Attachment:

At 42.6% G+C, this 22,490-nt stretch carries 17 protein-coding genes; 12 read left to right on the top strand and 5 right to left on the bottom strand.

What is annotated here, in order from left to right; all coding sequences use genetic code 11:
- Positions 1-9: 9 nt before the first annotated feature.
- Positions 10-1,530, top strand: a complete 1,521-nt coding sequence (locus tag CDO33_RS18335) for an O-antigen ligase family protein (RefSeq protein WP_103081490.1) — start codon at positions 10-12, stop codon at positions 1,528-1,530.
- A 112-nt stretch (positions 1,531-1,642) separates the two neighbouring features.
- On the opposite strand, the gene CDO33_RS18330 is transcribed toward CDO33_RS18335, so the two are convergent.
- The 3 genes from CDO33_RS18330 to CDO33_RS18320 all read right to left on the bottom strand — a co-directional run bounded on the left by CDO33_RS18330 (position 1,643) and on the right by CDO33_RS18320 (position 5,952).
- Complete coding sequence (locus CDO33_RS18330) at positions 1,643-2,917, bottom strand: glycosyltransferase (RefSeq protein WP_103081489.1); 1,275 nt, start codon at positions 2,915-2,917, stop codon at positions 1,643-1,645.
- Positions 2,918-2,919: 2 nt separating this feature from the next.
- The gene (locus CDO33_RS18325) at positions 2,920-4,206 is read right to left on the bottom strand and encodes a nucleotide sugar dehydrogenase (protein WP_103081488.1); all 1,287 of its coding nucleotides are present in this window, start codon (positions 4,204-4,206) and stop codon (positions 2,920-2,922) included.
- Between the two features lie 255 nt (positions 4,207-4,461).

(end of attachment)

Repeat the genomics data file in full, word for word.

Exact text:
At 42.6% G+C, this 22,490-nt stretch carries 17 protein-coding genes; 12 read left to right on the top strand and 5 right to left on the bottom strand.

What is annotated here, in order from left to right; all coding sequences use genetic code 11:
- Positions 1-9: 9 nt before the first annotated feature.
- Positions 10-1,530, top strand: a complete 1,521-nt coding sequence (locus tag CDO33_RS18335) for an O-antigen ligase family protein (RefSeq protein WP_103081490.1) — start codon at positions 10-12, stop codon at positions 1,528-1,530.
- A 112-nt stretch (positions 1,531-1,642) separates the two neighbouring features.
- On the opposite strand, the gene CDO33_RS18330 is transcribed toward CDO33_RS18335, so the two are convergent.
- The 3 genes from CDO33_RS18330 to CDO33_RS18320 all read right to left on the bottom strand — a co-directional run bounded on the left by CDO33_RS18330 (position 1,643) and on the right by CDO33_RS18320 (position 5,952).
- Complete coding sequence (locus CDO33_RS18330) at positions 1,643-2,917, bottom strand: glycosyltransferase (RefSeq protein WP_103081489.1); 1,275 nt, start codon at positions 2,915-2,917, stop codon at positions 1,643-1,645.
- Positions 2,918-2,919: 2 nt separating this feature from the next.
- The gene (locus CDO33_RS18325) at positions 2,920-4,206 is read right to left on the bottom strand and encodes a nucleotide sugar dehydrogenase (protein WP_103081488.1); all 1,287 of its coding nucleotides are present in this window, start codon (positions 4,204-4,206) and stop codon (positions 2,920-2,922) included.
- Between the two features lie 255 nt (positions 4,207-4,461).